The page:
This year, more than 30,000 students will graduate from law schools across the country. Many will walk in cap and gown in the next month, with looming questions of where to go from there. The big secret about law school is that it teaches you to think like a lawyer but does not prepare you for the practice of law. So, a significant percentage of law students walk out with a Juris Doctor degree and no idea what kind of lawyer they should be. For me there was no question – I was going to be a family law attorney.
When other lawyers find out I practice family law, they frequently ask how I do it. It is true that family law can be challenging. It is a unique blend of complex legal principles and difficult personal situations. That is part of its appeal. From a legal perspective, family law appeals to my inner nerd. Imagine all the elements that are part of family life, from the personal to the financial – family lawyers deal with it all. Not only do we need to stay on top of ever-changing principles of family law practice, we also have to maintain a working knowledge of tax law, estates, property, criminal law, business organizations and even personal injury. A family attorney is forever on their toes and certainly never bored. A constant thirst for more knowledge is a must.
Unlike other areas of practice, the practice of family law offers an array of legal experiences. Sometimes, we are transaction attorneys writing contracts with precision. In other situations, we are masters of persuasive writing, comparing the unique facts of our client’s life to case law and statute in furtherance of our client’s goals. We are also skilled litigators, presenting arguments before the Court, answering difficult questions and tearing apart the arguments of our adversaries. Often, we are all these things in the same week.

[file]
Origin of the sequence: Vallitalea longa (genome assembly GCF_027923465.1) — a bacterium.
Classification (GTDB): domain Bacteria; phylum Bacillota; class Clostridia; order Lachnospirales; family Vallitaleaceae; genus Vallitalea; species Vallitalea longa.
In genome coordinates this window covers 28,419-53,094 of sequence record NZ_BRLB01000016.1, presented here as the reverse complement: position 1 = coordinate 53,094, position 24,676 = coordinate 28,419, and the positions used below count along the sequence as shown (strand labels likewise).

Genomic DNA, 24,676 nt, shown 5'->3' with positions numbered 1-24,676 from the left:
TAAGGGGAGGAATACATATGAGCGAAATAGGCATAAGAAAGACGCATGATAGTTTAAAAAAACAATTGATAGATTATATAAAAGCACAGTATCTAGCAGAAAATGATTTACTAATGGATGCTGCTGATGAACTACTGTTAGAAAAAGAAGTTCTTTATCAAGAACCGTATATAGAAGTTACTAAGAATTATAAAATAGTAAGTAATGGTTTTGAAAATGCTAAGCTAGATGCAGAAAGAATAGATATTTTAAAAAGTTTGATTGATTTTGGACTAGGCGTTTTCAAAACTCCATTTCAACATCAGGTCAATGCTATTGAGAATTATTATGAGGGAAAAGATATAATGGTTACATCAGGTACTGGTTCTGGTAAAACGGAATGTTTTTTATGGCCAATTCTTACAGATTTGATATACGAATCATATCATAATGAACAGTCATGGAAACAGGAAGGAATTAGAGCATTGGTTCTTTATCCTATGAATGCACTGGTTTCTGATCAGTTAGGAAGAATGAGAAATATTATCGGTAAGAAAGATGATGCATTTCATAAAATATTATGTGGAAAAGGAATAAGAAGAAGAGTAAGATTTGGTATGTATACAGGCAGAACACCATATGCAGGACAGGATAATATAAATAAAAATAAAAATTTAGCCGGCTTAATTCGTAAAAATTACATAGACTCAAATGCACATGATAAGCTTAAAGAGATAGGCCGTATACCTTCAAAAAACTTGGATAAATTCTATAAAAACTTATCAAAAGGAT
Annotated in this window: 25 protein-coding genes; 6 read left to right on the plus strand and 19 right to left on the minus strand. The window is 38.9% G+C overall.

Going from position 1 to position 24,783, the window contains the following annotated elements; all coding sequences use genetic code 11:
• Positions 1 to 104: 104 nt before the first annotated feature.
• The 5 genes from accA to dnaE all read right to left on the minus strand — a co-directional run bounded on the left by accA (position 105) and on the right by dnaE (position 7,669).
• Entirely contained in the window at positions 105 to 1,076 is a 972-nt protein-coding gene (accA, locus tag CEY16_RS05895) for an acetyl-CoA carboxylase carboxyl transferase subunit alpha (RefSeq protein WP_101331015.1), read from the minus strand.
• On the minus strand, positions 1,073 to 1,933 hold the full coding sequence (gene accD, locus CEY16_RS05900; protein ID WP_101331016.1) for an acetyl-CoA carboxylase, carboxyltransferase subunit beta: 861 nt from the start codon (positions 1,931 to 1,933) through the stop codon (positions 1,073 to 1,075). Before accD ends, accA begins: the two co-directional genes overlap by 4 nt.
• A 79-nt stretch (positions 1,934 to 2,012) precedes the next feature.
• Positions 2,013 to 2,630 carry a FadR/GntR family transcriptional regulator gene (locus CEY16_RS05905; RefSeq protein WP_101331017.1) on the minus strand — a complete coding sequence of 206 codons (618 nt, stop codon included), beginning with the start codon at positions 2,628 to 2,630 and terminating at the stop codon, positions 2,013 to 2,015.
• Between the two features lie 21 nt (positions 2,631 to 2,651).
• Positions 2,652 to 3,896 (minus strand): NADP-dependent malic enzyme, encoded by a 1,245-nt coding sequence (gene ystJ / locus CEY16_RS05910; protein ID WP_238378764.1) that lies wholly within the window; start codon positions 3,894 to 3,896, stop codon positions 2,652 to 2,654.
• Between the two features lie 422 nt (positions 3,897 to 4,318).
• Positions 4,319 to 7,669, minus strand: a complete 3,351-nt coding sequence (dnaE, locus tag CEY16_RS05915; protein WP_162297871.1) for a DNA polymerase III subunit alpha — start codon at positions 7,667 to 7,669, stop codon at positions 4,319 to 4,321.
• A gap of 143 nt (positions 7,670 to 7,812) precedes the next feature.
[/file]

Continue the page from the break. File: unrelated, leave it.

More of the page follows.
Most importantly, however, family law is rewarding in a way no other legal practice can be. It is the people you meet that make the practice of family law worthwhile. Our clients are going through some of the most difficult times in their lives. The situations are deeply personal, the future uncertain. They need empathy, guidance, and reassurance. Being a family law attorney puts me in the enviable position of knowing I can help people every single day, even if only with an understanding word or an answer to a burning question about the future. Why would I choose to do anything else?
To those thousands of law school graduates seeking direction in the coming weeks, I urge you to consider the practice of family law. Our field needs intelligent, assertive, empathetic people who long for the gratification of helping others. Every day something happens to remind me that I made the right choice; you will not regret the decision to join our ranks.